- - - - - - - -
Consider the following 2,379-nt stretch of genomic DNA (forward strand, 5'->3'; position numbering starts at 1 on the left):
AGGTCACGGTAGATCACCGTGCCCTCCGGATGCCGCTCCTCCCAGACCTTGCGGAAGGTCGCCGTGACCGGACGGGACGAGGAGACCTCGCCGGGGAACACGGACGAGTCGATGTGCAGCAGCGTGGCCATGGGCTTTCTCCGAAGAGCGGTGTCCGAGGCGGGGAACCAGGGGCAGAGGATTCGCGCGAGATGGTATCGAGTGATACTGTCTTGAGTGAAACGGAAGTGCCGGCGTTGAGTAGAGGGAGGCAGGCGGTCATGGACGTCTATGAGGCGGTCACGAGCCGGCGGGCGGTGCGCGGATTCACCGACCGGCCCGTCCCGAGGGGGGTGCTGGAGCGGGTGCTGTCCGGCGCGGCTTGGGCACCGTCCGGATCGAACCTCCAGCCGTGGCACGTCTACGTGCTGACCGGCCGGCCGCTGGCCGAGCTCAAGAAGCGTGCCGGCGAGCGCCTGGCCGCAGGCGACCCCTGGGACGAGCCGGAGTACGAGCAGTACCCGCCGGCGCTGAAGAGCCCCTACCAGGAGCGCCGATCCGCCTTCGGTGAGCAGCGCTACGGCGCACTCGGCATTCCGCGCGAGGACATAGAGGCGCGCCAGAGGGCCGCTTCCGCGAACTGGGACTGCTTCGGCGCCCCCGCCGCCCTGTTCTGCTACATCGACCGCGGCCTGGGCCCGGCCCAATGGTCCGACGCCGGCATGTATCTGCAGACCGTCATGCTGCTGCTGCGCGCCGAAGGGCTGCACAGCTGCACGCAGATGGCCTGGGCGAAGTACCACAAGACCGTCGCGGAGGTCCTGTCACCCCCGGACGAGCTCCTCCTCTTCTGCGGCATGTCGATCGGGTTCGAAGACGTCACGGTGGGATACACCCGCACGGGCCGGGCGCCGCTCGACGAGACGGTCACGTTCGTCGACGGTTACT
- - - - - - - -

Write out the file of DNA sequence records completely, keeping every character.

Consider the following 2,379-nt stretch of genomic DNA (forward strand, 5'->3'; position numbering starts at 1 on the left):
AGGTCACGGTAGATCACCGTGCCCTCCGGATGCCGCTCCTCCCAGACCTTGCGGAAGGTCGCCGTGACCGGACGGGACGAGGAGACCTCGCCGGGGAACACGGACGAGTCGATGTGCAGCAGCGTGGCCATGGGCTTTCTCCGAAGAGCGGTGTCCGAGGCGGGGAACCAGGGGCAGAGGATTCGCGCGAGATGGTATCGAGTGATACTGTCTTGAGTGAAACGGAAGTGCCGGCGTTGAGTAGAGGGAGGCAGGCGGTCATGGACGTCTATGAGGCGGTCACGAGCCGGCGGGCGGTGCGCGGATTCACCGACCGGCCCGTCCCGAGGGGGGTGCTGGAGCGGGTGCTGTCCGGCGCGGCTTGGGCACCGTCCGGATCGAACCTCCAGCCGTGGCACGTCTACGTGCTGACCGGCCGGCCGCTGGCCGAGCTCAAGAAGCGTGCCGGCGAGCGCCTGGCCGCAGGCGACCCCTGGGACGAGCCGGAGTACGAGCAGTACCCGCCGGCGCTGAAGAGCCCCTACCAGGAGCGCCGATCCGCCTTCGGTGAGCAGCGCTACGGCGCACTCGGCATTCCGCGCGAGGACATAGAGGCGCGCCAGAGGGCCGCTTCCGCGAACTGGGACTGCTTCGGCGCCCCCGCCGCCCTGTTCTGCTACATCGACCGCGGCCTGGGCCCGGCCCAATGGTCCGACGCCGGCATGTATCTGCAGACCGTCATGCTGCTGCTGCGCGCCGAAGGGCTGCACAGCTGCACGCAGATGGCCTGGGCGAAGTACCACAAGACCGTCGCGGAGGTCCTGTCACCCCCGGACGAGCTCCTCCTCTTCTGCGGCATGTCGATCGGGTTCGAAGACGTCACGGTGGGATACACCCGCACGGGCCGGGCGCCGCTCGACGAGACGGTCACGTTCGTCGACGGTTACT